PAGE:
Is your medical monitoring device design optimized to save more lives?
While human-machine interfaces and control panels on all types of equipment should be designed to keep users and operators safe, when it comes to medical monitoring devices, safe and accurate operation can literally mean life or death.
For example, while infusion pumps can deliver intravenous fluids in a precise manner to help enhance safety and consistency, they can also cause patients great harm. More than 56,000 adverse drug events took place between 2005 and 2009, and device malfunctions alone weren’t to blame — some of these adverse events were due to confusing user interfaces. Intuitive medical device design has the potential to prevent harmful and even fatal incidents due to improper operation.
That’s why many medical devices are regulated by the FDA. Looking beyond what’s required for FDA approval, there are several ways manufacturers and designers can improve product design, and ultimately patient and consumer safety for a range of device types, including:
- Blood chemistry analyzers
- Diagnostic equipment
- Infusion pumps and drug delivery devices
- Patient monitoring devices
- Pulse oximeters
- Heart rate monitors
- Heater-cooler devices
- Consumer wearables
New, more innovative products are being developed all the time, including those for early detection of diseases. As the medical device industry continues to evolve and become more innovative, it’s important to keep the basics of good monitoring device product design in mind:
Choose clarity over design aesthetic
There will always be newer, more advanced equipment to buy, but hospital administrators and medical professionals need to carefully weigh the costs and benefits when choosing medical monitoring devices.
Do you really need the Apple Watch of blood chemistry analyzers, or is a simple control panel with capacitive touch indication best option for the task at hand? Form should always follow function, but when the function is to monitor potentially life-threatening conditions, design should err on the side of clear, accurate operation. How can this be achieved?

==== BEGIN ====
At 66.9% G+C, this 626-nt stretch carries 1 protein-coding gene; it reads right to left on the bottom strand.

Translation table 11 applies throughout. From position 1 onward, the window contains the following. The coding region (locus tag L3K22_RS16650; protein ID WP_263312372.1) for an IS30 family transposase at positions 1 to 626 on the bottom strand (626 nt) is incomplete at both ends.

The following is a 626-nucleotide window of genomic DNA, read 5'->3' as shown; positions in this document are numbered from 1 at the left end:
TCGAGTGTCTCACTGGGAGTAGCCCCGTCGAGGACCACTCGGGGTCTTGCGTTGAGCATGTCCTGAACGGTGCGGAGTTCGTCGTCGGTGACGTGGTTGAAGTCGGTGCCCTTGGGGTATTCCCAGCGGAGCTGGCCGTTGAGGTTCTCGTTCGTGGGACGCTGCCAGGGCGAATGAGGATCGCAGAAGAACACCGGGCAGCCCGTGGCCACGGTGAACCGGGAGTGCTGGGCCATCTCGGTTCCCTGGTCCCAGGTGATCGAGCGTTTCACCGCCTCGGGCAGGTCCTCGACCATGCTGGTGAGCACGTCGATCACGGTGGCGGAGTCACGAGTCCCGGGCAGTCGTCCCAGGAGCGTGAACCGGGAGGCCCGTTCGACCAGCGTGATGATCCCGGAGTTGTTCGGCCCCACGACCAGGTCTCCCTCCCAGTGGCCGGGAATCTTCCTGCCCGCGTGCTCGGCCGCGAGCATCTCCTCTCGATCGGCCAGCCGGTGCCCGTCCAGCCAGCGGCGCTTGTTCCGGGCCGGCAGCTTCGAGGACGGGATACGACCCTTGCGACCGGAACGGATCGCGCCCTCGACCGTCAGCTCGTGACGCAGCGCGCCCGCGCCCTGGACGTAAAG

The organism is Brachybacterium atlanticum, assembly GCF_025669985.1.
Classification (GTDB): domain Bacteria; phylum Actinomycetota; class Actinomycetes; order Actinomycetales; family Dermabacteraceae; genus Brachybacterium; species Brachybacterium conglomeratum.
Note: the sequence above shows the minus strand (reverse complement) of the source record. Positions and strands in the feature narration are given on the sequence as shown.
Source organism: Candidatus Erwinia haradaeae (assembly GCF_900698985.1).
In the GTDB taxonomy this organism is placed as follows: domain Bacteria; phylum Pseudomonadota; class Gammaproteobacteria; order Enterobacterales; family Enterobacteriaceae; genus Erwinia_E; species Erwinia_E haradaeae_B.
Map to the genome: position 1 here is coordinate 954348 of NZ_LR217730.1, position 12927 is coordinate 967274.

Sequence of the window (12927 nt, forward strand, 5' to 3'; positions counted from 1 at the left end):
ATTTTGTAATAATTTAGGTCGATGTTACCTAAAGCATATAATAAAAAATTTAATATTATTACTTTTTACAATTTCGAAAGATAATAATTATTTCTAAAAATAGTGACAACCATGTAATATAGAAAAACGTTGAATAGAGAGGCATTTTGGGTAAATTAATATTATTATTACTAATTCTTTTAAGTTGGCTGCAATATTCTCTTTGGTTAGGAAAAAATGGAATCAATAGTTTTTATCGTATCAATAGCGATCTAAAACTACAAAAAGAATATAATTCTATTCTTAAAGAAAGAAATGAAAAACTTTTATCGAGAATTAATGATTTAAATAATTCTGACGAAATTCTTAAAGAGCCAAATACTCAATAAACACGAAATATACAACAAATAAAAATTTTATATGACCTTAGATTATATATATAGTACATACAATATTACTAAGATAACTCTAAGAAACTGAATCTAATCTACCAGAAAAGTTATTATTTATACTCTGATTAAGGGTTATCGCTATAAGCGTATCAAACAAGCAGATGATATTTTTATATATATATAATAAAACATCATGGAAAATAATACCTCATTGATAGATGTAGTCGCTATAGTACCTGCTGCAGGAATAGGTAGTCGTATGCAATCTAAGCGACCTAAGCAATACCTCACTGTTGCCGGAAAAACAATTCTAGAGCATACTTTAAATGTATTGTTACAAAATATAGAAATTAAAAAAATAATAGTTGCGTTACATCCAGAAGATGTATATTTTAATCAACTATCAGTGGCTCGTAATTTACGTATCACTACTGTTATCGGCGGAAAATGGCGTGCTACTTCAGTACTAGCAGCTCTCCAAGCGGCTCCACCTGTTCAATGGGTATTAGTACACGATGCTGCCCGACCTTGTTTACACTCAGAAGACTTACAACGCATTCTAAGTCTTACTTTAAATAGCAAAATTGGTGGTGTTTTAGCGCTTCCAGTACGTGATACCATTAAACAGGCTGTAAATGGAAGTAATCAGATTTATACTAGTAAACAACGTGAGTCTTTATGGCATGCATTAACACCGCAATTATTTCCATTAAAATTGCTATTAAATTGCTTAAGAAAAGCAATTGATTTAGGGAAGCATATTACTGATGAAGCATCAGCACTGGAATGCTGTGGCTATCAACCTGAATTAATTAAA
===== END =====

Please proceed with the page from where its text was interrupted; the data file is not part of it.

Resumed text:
- Use separate indicators for key warnings or alarms instead of having them all located in one interface which could be overwhelming to understand and cause delays in reaction times.
- If grouping several indicators in one control panel, consider adding a separate indicator on the side of the machine that can be seen from across the room for the “code red” alarming.
- Where appropriate, replace text readings with numerals or even icons to speed up the pace of visual communication.
Factor in blood, sweat and tears
There’s just no preventing medical monitoring devices from coming into contact with a host of fluids during operation. That means the equipment must be designed to withstand moisture as well as whatever is being thrown at it without missing a beat (or reading).
With the constant concern of patients contracting hospital-acquired infections, equipment must also be able to withstand potent disinfectants. As touch-free designs are becoming more popular in an attempt to prevent these harmful infections, they should still take moisture-resistance into consideration.
Think outside the facility
From pulse oximetry where LEDs are used to measure oxygen levels in the blood to automated external defibrillators (AEDs) that are used by non-medical personnel to treat someone under cardiac arrest, the point of care extends well beyond a stable (and hopefully sterile) examination or hospital room. Therefore, portability must be incorporated, which could impact everything from daytime / nighttime visibility requirements to extended viewing angles.
Rise of wearables and other self-monitoring devices
Advancing technology is making it more convenient than ever for consumers to self-monitor a range of health indicators — from heart rate and caloric intake to sleep patterns and insulin levels. And with seven out of 10 Americans tracking at least one health indicator, this trend is sure to enhance health for the better — but only if they use the devices properly and understand how to interpret the data.
Wearables aren’t the only self-monitoring devices on the market, and more and more products are being introduced to provide a preventative approach to combatting diseases like diabetes.
From self-monitoring consumer wearables to point-of-care solutions that can save lives, thoughtful visual communications should always be part of the design process. To learn more about how proper interface design and visual communication can help maximize safety and accuracy in medical monitoring devices, contact the VCC team today.